you probably could have done that already. It hardly seems wise to give up your
third guard after losing Ben Gordon just to hope you can attract two players
next summer.

I think it will be difficult to attract one player. I looked
at the finances in my column this past Monday and my computations had free
agents who stay able with an extra year and raises to make as much as $40
million more. I was a bit high. Esteemed NBA media VP Tim Frank informed me the
figure is closer to $29 million with the extra year and 10.5 percent raises
versus eight percent. Though players leaving a team can start at the same 105
percent of their previous salary figure as players staying.

I think one of the keys to attracting a top free agent will
be to have a solid core in place, and I believe the Bulls have that now.
Derrick Rose and John Salmons are a capable to above average backcourt. Joakim
Noah and Brad Miller form a decent center platoon. The key is if Luol Deng can
regain his form from previous seasons, which I believe he can, if healthy,
because he’ll be in less competition with Gordon in searching out shot
opportunities. And Hinrich would be as good a third guard as you can find.

So then comes Tyrus.

Would I take Boozer if the Jazz said they just wanted the
expiring contracts of Tim Thomas and Jerome James. Probably. That would make no
sense even if they hate Boozer. Would I give them Tyrus? I’m not sure. Especially
not if I saw Boozer as strictly a rental. And, after all, if you keep Hinrich
as Portland would not seem a part of a deal any more—as if they ever were–with
an offer to Millsap, you would only have enough money for one free agent after
next season. If it were Boozer, then you would be done and that would be your
team for the future.

Anyone who follows me knows I’d never want Boozer. He’s an
undersized four who doesn’t defend the paint, is injury prone and hasn’t
particularly elevated his teams. The one time the Jazz made the conference
finals was when they got the fluke opponent after Golden State upset Dallas.

But fans generally want a new toy.

There’s this notion around Chicago that the Bulls passed on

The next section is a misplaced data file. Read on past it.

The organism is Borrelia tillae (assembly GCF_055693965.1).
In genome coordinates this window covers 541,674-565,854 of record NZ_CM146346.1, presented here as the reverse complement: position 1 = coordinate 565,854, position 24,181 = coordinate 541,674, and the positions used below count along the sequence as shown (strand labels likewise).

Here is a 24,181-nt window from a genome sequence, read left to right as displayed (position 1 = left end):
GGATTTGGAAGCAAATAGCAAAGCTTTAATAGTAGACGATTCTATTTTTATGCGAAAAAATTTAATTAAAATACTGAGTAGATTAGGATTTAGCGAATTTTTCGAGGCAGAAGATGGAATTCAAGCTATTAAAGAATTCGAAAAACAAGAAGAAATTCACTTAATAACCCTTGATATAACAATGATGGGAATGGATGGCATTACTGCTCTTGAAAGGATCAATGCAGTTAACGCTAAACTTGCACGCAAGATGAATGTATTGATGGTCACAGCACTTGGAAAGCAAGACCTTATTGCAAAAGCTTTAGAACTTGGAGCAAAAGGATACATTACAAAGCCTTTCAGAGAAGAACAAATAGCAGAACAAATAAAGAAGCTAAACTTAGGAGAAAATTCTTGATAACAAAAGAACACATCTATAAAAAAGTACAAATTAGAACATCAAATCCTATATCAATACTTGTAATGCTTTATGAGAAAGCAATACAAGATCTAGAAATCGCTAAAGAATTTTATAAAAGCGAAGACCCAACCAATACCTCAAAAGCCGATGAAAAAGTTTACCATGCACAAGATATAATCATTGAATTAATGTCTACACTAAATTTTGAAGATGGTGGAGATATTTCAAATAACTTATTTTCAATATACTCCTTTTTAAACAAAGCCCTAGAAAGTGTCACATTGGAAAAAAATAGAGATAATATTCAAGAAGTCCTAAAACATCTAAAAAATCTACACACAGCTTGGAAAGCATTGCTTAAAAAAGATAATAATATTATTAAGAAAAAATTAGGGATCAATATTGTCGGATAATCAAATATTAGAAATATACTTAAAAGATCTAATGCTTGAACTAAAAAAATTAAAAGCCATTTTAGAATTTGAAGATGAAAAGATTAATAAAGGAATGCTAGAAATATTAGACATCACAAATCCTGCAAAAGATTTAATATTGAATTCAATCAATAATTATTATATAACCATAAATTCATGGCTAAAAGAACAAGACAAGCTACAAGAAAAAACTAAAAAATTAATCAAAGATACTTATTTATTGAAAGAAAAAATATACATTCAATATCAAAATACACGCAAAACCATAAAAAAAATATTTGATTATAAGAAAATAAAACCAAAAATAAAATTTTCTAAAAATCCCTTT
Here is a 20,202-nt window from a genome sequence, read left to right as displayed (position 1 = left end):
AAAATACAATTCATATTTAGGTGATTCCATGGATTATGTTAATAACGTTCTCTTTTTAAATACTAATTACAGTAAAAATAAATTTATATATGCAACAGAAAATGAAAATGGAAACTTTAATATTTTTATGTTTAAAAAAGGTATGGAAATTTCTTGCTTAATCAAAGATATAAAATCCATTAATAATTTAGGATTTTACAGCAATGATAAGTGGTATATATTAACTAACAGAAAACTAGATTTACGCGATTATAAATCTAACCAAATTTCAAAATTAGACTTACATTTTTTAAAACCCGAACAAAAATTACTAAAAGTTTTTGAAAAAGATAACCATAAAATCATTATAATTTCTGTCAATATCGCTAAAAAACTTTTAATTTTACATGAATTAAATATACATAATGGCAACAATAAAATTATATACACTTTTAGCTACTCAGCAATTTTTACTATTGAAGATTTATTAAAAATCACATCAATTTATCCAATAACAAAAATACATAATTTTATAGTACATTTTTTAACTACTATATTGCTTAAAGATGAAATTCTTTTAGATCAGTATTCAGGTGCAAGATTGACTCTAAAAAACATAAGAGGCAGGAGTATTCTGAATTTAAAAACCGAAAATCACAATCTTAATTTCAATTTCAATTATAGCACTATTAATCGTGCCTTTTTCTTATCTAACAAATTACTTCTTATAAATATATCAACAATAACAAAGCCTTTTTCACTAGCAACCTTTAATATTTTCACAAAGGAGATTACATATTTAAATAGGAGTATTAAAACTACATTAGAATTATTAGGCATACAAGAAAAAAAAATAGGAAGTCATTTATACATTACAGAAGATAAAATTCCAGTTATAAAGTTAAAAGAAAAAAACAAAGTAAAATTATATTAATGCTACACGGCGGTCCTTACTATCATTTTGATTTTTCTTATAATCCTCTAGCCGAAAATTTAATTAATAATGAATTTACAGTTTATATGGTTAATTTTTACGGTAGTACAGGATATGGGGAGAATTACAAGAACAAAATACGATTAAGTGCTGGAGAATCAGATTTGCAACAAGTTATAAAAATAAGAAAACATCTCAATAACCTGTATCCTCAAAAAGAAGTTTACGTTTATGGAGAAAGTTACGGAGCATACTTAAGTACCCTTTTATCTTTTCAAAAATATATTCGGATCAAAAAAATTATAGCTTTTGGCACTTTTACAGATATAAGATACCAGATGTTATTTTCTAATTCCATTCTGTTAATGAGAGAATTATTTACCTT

Kevin Garnett, Pau Gasol and others and it’s time to make a move for a big man
who can score in the post. Boozer can do that. Before this season, he averaged
at least 20 points and 10 rebounds the previous two seasons. But he’s also
always been a distraction with his uncertain comings and goings.

The Jazz clearly has had enough with him. With the Jazz
having seven days to match on Millsap, the assumption is they have that period
to do something regarding Boozer. Is Tyrus in the Bulls’ future plans? I really
don’t know. He can be a restricted free agent next season if the Bulls don’t
give him an extension, which I assume they will not. The Bulls would have the
right to match an offer for Tyrus after this season if they make a qualifying
offer, which I assume they would. Tyrus says he wants to remain with the Bulls
and will show how much by his play this season.

Tyrus isn’t going to be a low post scoring forward. But he
was the blocks leader in the playoffs, though he played just seven games. There
has been fan ambivalence with him. But it would seem a lot to give him up for
Boozer if Boozer is merely a rental with little or no chance of being retained.
Which certainly would be the case with the team keeping Hinrich, which seems
likely. After all, Hinrich is one of the team’s best defenders and the only
true point guard backup.

Boozer certainly doesn’t seem worth breaking up your team
for. And he’s hardly the one free agent of the future if you have hopes of
being a serious contender. There’s this notion that if you can get him you’d be
in better position next February to trade for a free agent who may want to
leave, like Chris Bosh. The Raptors seem convinced with their remake they won’t
have to trade Bosh. Again, the question would be how little the Jazz would take
to get rid of Boozer. Do they really hate him so much they’d take nothing but
bad expiring deals? Would it put the Bulls in better position for a deal if
they had Boozer as the sweetener instead of Tyrus?

If you can get Boozer just for expiring contracts, why not?
Then who cares if he decides to take his usual two months off. But it seems to
me you’d have to think seriously and pause before giving up anything of
substance for Boozer.

What do you think? Leave a comment below: